- Individual students can recite a poem written about the novel. Allow students decide to follow a structure like a ballad or sonnet or write in free verse.
- Choose an issue from the novel, like immigration or working conditions, and provide an opportunity for students to research both sides of the issue. After explaining the rules for debate, conduct a debate. Make sure students use evidence from the novel and their own research to prove their answers.
These speaking opportunities will also allow you to explain how students should conduct themselves while giving or listening to a speech or presentation. Students must also understand the value of presenting information or speaking before their peers. If extremely shy students hesitate to participate, offer a limited audience with a few of their selected friends after school or ask them to give their speech in the hallway. Speaking before an audience is a genuine fear for some people, so rather than allow students to lose a grade, let them know there are alternatives.
Like reading and speaking, students need to practice writing every day. A novel provides a variety of prompts for students to utilize. These are a few Esperanza Rising activities you can use while reading the novel:
- Students will assume the role of one of the characters and write a letter to another character in the novel. Challenge students to use the vocabulary they learned from the novel, to address a specific conflict, reflect on a dialog exchange, or to note particular character analysis details and mention them to the other character.
- Rewrite the ending to the novel. While Esperanza Rising does have a happy ending, most students enjoy the power to mix things up a bit for the characters they’ve come to know. When I assign ending rewrites, I stipulate no time travel (they cannot add elements from the future into the story), they must utilize some dialog and not just summarize an ending, and they need to maintain the same point of view.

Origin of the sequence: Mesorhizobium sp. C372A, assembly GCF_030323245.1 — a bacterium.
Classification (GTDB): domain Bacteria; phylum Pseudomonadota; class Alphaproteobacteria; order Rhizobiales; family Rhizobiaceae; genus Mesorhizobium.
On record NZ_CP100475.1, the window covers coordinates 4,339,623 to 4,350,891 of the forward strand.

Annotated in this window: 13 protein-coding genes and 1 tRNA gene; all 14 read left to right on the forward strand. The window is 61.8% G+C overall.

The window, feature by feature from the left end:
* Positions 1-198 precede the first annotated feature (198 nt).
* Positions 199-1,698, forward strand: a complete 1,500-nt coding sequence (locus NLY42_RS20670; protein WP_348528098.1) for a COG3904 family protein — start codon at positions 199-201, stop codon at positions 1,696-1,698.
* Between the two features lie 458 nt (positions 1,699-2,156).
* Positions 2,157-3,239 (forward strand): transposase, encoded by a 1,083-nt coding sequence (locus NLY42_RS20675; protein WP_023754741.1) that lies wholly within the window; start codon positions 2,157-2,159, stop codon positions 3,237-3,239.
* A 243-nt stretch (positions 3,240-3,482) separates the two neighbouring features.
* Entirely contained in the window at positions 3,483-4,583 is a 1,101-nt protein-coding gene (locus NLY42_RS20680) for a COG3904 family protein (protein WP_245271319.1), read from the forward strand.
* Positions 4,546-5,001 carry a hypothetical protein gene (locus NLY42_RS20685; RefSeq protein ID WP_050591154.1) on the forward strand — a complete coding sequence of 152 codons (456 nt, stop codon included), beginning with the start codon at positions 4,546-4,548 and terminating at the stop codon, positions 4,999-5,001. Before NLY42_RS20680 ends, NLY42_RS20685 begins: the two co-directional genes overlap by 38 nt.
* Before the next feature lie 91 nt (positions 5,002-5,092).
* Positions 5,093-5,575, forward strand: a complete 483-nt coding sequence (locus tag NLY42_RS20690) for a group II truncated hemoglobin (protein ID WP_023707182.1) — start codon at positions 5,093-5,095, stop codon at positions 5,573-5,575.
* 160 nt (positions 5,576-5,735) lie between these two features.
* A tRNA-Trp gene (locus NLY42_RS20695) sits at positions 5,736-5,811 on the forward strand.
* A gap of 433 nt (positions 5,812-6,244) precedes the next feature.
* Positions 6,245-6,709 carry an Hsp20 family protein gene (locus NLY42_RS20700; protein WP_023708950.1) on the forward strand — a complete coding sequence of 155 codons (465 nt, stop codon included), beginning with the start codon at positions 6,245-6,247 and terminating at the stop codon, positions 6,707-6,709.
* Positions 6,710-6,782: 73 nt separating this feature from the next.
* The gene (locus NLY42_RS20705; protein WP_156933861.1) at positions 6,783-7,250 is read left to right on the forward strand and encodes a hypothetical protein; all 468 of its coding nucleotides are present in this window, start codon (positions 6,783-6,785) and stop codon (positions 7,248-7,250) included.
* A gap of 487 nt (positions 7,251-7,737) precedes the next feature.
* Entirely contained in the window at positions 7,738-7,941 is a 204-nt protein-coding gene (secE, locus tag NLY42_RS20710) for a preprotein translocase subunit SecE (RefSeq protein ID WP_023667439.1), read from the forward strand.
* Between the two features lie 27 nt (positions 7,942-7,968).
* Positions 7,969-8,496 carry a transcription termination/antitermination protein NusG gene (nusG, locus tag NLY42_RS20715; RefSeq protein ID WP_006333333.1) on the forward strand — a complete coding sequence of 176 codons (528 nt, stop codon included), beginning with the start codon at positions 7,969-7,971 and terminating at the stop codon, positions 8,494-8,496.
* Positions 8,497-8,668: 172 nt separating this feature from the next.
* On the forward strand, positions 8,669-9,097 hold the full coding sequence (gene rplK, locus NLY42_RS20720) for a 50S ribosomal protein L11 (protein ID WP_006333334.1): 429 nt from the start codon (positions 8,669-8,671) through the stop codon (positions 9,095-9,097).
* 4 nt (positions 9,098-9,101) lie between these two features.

- Provide a list of topics from the novel. Students will choose one and write a feature article for a newspaper. Use information from the novel as well as research on the topic for quotes and evidence. Take this activity a step further by having students type their article using one of the newsletter templates provided with most word processing programs.
- While Esperanza Rising considered historic fiction, it is based on the experiences of the author’s grandmother. Ask students to interview an older relative (if they don’t have an older relative like a grandparent, a neighbor, aunt or uncle, or a family friend will do) to learn if they also have an inspiring story to share. Students must note details from the event, such as the setting, the names of other characters, and the main conflict that was resolved to make the story inspiring. Students will use those details to create a fictional account of the story.
Since grading every detail of these writing assignments can be time consuming, choose different days to assess a particular grammar skill, a specific type of sentence structure, or focus on a writing style or genre.
Muñoz-Ryan, Pam. Esperanza Rising. New York: Scholastic, Inc. 2000.